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How Many Calories Does It Have?

Calories, weight loss, healthy tips
Do you know what a calories actually is?

We throw the word calorie around a lot but I’m betting a lot of us don’t actual know or understand what it actual is?

Are all calories equal?

Is fat loss just down to calories in calories out?

Diets don’t work!

These are big debates in the nutrition world.

So, what is a calorie?

A calorie is a unit of energy. More scientifically a calorie is defined as the amount of heat needed to raise the temperature of 1 kilogram of water from 0 to 1 degree Celsius.

Way to complicated eh!

So, are all calories equal? Well, yes in terms of a measurement. 100 calories of chocolate is the same as 100 calories of broccoli. Just like 1kg of feathers weights the same as 1kg of sugar.

Are all calories equal in how they are broken down in the body? No, they are not. It’s just not that simple.

Let’s start with the thermic effect of food. This means the energy required for digestion, absorption and the disposal of ingested nutrients.

Protein for example has the highest thermic effect of food, 25-30% of the calories of protein are lost as heat when it metabolises in the body. Carbs is only 6-8% and fat 2-3%. This is one reason why higher protein diets are favoured by some for fat loss. However, it’s not such a big difference over the day, some studies have shown that high protein diets boost metabolism by 80-100 calories per day. So interesting!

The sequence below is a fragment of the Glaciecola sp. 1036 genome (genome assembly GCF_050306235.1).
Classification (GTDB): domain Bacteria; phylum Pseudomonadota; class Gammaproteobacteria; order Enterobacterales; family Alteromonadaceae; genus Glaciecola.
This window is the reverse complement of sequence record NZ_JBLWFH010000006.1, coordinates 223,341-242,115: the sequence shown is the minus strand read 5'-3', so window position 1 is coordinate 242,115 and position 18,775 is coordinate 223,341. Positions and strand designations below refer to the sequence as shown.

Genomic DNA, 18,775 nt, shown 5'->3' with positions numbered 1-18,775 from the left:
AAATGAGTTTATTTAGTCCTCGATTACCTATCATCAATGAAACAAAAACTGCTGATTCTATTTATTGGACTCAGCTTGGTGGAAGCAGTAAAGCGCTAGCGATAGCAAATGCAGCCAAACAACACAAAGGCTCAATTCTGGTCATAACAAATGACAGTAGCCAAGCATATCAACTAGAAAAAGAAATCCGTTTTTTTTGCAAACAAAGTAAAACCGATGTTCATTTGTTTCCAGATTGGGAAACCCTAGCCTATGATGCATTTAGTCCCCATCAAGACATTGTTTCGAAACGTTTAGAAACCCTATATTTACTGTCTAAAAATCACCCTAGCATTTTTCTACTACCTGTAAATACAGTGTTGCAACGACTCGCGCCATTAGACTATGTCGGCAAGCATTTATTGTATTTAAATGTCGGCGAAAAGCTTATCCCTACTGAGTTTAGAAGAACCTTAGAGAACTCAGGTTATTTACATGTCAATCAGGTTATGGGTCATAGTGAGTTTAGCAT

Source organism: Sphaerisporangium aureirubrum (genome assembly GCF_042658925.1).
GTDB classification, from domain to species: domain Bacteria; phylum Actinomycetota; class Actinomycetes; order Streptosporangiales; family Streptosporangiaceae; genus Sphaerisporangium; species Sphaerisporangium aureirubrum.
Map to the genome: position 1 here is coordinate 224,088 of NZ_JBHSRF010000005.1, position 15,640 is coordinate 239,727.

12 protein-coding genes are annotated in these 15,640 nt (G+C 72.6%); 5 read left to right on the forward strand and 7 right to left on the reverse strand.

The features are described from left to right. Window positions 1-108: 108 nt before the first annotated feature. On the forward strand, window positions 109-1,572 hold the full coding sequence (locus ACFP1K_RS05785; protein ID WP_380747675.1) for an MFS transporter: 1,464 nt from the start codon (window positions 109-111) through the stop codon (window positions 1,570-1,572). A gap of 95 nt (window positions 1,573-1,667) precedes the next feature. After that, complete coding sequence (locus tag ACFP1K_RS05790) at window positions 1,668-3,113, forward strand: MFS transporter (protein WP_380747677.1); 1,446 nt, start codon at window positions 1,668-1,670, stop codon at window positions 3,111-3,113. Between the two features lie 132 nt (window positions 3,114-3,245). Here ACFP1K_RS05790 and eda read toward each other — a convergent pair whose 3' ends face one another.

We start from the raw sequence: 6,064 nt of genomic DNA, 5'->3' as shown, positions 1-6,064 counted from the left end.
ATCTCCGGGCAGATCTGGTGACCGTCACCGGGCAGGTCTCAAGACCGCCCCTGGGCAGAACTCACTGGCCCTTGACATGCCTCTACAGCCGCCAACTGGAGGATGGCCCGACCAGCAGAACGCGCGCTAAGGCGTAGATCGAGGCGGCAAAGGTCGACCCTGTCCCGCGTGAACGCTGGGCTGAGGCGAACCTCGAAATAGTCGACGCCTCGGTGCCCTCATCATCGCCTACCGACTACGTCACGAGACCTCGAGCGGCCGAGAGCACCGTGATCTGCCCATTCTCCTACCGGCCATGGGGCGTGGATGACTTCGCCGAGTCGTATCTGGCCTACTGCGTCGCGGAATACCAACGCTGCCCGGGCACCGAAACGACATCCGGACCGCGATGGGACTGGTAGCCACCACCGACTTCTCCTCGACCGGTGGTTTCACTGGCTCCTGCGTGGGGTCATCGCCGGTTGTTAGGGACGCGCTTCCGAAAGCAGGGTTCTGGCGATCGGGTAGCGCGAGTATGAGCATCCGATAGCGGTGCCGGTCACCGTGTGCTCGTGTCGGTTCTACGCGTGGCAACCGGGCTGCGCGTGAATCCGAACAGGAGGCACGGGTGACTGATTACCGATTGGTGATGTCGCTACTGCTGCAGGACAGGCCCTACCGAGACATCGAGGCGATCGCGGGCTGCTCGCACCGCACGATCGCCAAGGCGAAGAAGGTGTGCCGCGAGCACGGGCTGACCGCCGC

Fibre! We all know what this is but did you know that it is not absorbed in the body? Fibre is a type of carbohydrate that helps us to feel full without contributing to calories because it doesn’t digest. High fibre foods are not fully absorbed, for example it’s said that the energy content of an almond is over estimated by 32%. Great news! Let’s eat more fibre! It will make our gut happier too!

Is fat loss just down to calories in calories out?

In principle yes. This has been proven over and over again in studies. The principle of fat loss is that you need to burn more calories that you take in. The method is the diet choice you make for example if you track macro’s or you do a low carb diet all of which create a calorie deficit.

The other view point is that calories in calories out doesn’t take into consideration hormones imbalances, insulin resistance, PCOS and other health problems. This view point claims that certain diets help with their health condition, let’s say some believe that a low carb diet helps with insulin resistance. Again, all these methods create a calorie deficit.

So, you see, it is about creating that calorie deficit for fat loss and this deficit can vary depending on each individual. Taking into considerations such as activity levels, your energy you burn at rest, the energy you burn by metabolizing food, calories absorbed through your food quality and hormones. They all matter but if you want to lose fat you still need to be burning off more than you consume.

So, do diets work?

Yes, they do if they are creating an energy deficit and you can adhere to that method. You need to find the right method. Why would you do low carb if you love bread? Why would you skip breakfast if you wake up starving and hungry? Why would you stop eating gluten if you are not intolerant or have celiac disease? People tend to set themselves up for failure with extremes. Extremes are not necessary for fat loss.

So yes, calories in calories out is an oversimplification as you need to factor in many variables but the principle for fat loss, weight maintenance or weight gain is scientifically proven.

I hope the takeaway is that we are all very different in what works for one and that the quality of food matters. There is no need for extreme diets that you can’t stick to because they are unrealistic and not sustainable. You just need to find the deficit that works for you and your lifestyle.

I can help with that.

Emma x

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